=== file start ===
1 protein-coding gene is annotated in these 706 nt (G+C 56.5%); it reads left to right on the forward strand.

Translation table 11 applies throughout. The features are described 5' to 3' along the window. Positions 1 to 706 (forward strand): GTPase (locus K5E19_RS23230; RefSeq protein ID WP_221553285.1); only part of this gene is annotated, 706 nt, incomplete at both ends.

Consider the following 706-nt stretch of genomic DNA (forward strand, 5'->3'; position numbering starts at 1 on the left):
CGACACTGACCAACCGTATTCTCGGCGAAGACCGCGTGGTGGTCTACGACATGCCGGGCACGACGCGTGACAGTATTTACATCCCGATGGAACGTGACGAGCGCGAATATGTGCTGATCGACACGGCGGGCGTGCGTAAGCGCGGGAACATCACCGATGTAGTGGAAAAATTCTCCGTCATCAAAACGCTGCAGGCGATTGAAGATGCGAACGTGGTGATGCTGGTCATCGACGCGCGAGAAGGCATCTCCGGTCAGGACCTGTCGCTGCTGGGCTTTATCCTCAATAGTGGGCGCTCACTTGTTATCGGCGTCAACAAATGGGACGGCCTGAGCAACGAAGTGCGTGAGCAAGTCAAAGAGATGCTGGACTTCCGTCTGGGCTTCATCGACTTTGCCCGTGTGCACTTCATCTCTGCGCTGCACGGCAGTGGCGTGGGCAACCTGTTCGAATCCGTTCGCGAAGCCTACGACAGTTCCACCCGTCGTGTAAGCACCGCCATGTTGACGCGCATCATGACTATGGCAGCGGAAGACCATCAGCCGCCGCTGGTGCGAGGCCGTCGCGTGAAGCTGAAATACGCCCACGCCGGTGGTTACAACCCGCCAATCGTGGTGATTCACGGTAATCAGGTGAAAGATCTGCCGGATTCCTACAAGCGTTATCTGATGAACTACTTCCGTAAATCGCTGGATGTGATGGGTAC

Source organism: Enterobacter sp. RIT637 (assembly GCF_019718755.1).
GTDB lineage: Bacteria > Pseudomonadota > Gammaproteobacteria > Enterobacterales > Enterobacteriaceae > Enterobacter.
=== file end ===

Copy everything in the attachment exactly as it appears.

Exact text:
1 protein-coding gene is annotated in these 706 nt (G+C 56.5%); it reads left to right on the forward strand.

Translation table 11 applies throughout. The features are described 5' to 3' along the window. Positions 1 to 706 (forward strand): GTPase (locus K5E19_RS23230; RefSeq protein ID WP_221553285.1); only part of this gene is annotated, 706 nt, incomplete at both ends.

Consider the following 706-nt stretch of genomic DNA (forward strand, 5'->3'; position numbering starts at 1 on the left):
CGACACTGACCAACCGTATTCTCGGCGAAGACCGCGTGGTGGTCTACGACATGCCGGGCACGACGCGTGACAGTATTTACATCCCGATGGAACGTGACGAGCGCGAATATGTGCTGATCGACACGGCGGGCGTGCGTAAGCGCGGGAACATCACCGATGTAGTGGAAAAATTCTCCGTCATCAAAACGCTGCAGGCGATTGAAGATGCGAACGTGGTGATGCTGGTCATCGACGCGCGAGAAGGCATCTCCGGTCAGGACCTGTCGCTGCTGGGCTTTATCCTCAATAGTGGGCGCTCACTTGTTATCGGCGTCAACAAATGGGACGGCCTGAGCAACGAAGTGCGTGAGCAAGTCAAAGAGATGCTGGACTTCCGTCTGGGCTTCATCGACTTTGCCCGTGTGCACTTCATCTCTGCGCTGCACGGCAGTGGCGTGGGCAACCTGTTCGAATCCGTTCGCGAAGCCTACGACAGTTCCACCCGTCGTGTAAGCACCGCCATGTTGACGCGCATCATGACTATGGCAGCGGAAGACCATCAGCCGCCGCTGGTGCGAGGCCGTCGCGTGAAGCTGAAATACGCCCACGCCGGTGGTTACAACCCGCCAATCGTGGTGATTCACGGTAATCAGGTGAAAGATCTGCCGGATTCCTACAAGCGTTATCTGATGAACTACTTCCGTAAATCGCTGGATGTGATGGGTAC

Source organism: Enterobacter sp. RIT637 (assembly GCF_019718755.1).
GTDB lineage: Bacteria > Pseudomonadota > Gammaproteobacteria > Enterobacterales > Enterobacteriaceae > Enterobacter.